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The once and future ‘ Lion King’ still powerful

Lawrence Toppman
Lawrence Toppman is a theater critic and culture writer with The Charlotte Observer.

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  • ‘The Lion King’

    National tour of Disney musical about a murdered ruler, his power-mad brother and nephew denied access to the throne.

    WHEN: Through Sept. 1 at 7:30 p.m. Tuesday-Thursday, 8 p.m. Friday, 2 and 8 p.m. Saturday, 1 and 6:30 p.m. Sunday. Also 1 p.m. Aug. 22.

    WHERE: Belk Theater, 130 N. Tryon St.

    RUNNING TIME: 155 minutes.

    TICKETS: $55-175.

    DETAILS: 704-372-1000,

Whenever I’m reluctant to review a returning hit musical everyone knows, my boss likes to remind me there’s always someone in the audience who’ll see it for the first time.

On Thursday, watching “The Lion King,” that person was me – probably the last U.S. theater critic to encounter this classic (and a classic it is) in his professional capacity. My jaw dropped early and stayed down, as the fertile imagination of director Julie Taymor kept renewing the story I knew well from the animated movie.

It’s hard to believe the film reached the screen 19 years ago. Taymor’s Tony-winning stage version followed in 1997; it’s still at the Minskoff Theatre and is the fifth longest-running show in Broadway history.

At this point, with Taymor’s name on the tour as director and costume designer and mask/puppet co-designer, I imagine the production has been set in stone. But if you’ve never seen that stone before, how dazzlingly it glitters!

The opening number, “Circle of Life,” sets the majestic tone: Animals parade up the aisles of Belk Theater to the show’s most memorable number, gathering onstage to acknowledge baby Simba as the incipient king of the lion pride. (Note to latecomers admitted after that number: You’ve lost a quarter of the value of a ticket.)

From there to the reprise of “Circle” during another coronation at the end, nothing in the show becomes routine.

The story was old when Shakespeare wrote “Hamlet:” A brother murders a noble ruler to gain control of a kingdom, then banishes his nephew to presumed death before the young claimant returns. But every way of telling the story is new, from the spinning bicycle wheels that let puppet antelopes leap and plunge to the “grass”-covered company members who become the savannah or a forest glade.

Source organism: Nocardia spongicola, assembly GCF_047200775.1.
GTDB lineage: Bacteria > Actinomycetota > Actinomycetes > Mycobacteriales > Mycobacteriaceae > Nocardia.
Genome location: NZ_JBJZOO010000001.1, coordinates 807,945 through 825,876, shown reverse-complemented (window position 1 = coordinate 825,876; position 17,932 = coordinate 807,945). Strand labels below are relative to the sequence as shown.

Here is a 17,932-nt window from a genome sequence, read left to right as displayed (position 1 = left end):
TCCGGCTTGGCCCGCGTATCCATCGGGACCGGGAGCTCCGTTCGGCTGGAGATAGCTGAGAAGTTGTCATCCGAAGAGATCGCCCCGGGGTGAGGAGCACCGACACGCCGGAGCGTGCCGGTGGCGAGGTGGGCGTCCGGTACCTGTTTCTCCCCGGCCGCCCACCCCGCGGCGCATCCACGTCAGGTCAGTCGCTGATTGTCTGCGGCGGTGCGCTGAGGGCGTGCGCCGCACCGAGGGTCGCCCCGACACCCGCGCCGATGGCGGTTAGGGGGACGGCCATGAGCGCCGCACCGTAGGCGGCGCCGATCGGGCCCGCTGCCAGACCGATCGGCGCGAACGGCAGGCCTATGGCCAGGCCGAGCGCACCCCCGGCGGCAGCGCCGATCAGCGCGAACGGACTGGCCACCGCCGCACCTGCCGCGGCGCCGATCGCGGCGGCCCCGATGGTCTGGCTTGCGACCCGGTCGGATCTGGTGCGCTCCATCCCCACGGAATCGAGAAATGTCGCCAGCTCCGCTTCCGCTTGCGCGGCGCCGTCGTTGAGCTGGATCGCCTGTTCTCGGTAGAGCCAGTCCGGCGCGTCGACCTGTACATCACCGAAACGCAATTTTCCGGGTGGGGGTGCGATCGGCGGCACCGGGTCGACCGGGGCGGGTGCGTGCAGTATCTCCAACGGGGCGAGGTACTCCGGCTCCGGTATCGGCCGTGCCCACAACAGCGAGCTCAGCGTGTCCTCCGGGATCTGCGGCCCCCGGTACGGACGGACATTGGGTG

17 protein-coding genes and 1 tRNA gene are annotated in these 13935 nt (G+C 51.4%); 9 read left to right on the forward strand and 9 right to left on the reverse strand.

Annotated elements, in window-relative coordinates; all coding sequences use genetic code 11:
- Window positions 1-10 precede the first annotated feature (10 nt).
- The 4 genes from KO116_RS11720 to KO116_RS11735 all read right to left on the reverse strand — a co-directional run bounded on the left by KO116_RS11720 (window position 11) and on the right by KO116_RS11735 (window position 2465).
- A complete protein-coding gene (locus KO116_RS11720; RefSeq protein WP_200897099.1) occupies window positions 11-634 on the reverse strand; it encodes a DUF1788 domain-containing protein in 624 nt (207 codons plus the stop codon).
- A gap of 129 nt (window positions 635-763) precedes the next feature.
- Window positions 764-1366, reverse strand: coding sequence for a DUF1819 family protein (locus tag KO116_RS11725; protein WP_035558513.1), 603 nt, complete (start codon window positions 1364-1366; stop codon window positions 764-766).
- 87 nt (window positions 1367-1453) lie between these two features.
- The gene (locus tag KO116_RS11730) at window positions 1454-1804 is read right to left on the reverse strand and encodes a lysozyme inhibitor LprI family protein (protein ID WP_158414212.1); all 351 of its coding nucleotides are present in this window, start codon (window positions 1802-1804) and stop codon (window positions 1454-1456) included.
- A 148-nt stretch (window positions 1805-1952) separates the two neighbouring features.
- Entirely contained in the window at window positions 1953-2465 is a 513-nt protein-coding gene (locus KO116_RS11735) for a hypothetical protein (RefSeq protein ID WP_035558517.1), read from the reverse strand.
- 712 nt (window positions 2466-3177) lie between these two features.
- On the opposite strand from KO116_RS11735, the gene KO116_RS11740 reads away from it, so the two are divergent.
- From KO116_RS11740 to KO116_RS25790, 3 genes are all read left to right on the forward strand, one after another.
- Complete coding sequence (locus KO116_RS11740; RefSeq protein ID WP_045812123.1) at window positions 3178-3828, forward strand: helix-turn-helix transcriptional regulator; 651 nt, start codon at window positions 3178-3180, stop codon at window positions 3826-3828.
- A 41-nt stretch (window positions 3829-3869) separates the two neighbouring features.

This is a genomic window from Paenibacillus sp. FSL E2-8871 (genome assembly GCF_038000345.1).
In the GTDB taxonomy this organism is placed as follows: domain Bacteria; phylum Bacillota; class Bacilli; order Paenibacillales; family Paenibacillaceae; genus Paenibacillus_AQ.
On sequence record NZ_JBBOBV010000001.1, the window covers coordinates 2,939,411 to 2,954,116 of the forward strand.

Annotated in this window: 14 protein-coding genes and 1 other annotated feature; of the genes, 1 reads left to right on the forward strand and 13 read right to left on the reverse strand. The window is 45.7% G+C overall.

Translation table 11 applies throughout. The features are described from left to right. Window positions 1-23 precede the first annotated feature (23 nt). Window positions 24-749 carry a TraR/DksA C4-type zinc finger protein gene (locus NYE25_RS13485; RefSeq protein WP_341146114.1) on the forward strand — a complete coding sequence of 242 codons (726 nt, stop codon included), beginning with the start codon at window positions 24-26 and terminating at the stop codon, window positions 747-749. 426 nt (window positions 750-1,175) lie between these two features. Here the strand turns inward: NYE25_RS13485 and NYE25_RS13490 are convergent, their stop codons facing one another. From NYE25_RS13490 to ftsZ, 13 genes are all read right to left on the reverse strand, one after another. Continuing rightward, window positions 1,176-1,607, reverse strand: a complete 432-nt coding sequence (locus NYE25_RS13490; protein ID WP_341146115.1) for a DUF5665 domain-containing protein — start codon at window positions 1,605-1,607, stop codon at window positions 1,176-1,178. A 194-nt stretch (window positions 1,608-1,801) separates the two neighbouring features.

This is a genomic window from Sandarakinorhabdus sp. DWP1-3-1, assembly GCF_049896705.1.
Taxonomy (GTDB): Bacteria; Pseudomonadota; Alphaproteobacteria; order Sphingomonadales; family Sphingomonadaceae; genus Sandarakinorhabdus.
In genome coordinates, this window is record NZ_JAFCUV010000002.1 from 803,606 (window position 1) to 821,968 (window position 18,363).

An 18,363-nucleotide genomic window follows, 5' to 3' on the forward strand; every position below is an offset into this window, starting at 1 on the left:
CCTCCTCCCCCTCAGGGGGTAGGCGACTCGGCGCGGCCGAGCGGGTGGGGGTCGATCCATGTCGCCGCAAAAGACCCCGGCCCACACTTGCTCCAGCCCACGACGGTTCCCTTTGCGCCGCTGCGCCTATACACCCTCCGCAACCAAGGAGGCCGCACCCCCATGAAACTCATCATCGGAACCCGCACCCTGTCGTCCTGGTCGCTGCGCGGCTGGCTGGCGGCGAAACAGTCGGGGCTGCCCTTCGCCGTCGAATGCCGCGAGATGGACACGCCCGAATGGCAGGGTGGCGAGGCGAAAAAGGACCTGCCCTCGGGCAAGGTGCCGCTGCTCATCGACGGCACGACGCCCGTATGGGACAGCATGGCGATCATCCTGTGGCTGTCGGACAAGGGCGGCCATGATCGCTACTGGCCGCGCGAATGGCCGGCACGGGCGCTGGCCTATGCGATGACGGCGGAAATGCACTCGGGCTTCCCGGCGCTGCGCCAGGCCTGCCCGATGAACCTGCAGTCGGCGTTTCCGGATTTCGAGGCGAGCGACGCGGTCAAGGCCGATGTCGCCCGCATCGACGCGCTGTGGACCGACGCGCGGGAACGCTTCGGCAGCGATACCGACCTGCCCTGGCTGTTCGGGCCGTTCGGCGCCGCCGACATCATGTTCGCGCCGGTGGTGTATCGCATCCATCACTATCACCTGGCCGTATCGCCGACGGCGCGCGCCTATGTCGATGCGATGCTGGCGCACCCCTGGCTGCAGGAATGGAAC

The characters are as you remember them: Mufasa quiet and commanding, Scar effete and supercilious, Simba and Nala full of high spirits when young and bold assurance when they come into adulthood. Meerkat Timon still cracks wise; warthog Pumbaa still cracks wind. The part of the shrewd baboon, Rafiki, has been beefed up into a shaman with a sense of irony and magical powers, and she sometimes speaks in the click language I know as Xhosa.

The actors don’t have much room to grow in these characters, so they make their strongest impressions in the songs: a boisterous “Hakuna Matata,” a rousing “They Live in You,” a tender “Can You Feel the Love Tonight” that’s stronger for being undersold. (Not everything in the show is big; Taymor had the smarts to make this Oscar-winning song a subtle moment.) “Shadowland,” which doesn’t advance the plot, takes on poignancy in Nia Holloway’s rendition as Nala.

The show has weaknesses: The predatory-comic hyenas wear thin (no fault of the actors), and it might well seem long to an elementary schooler, though it didn’t to me.

But what to cut? I’d hate to have less of Tshidi Manye’s rakish Rafiki or the Timon-Pumbaa foolery of Nick Cordileone and Ben Lipitz. Each scene brings some physical innovation or narrative reimagining that leaves you smiling.

Look up “The Lion King” at the Internet Broadway Data Base, and you’ll find it categorized as “Musical, Puppets, Spectacle, Original.” All those things apply, but the last one counts most heavily. That’s why it still seems fresh when seen through a newbie’s eyes.

Toppman: 704-358-5232
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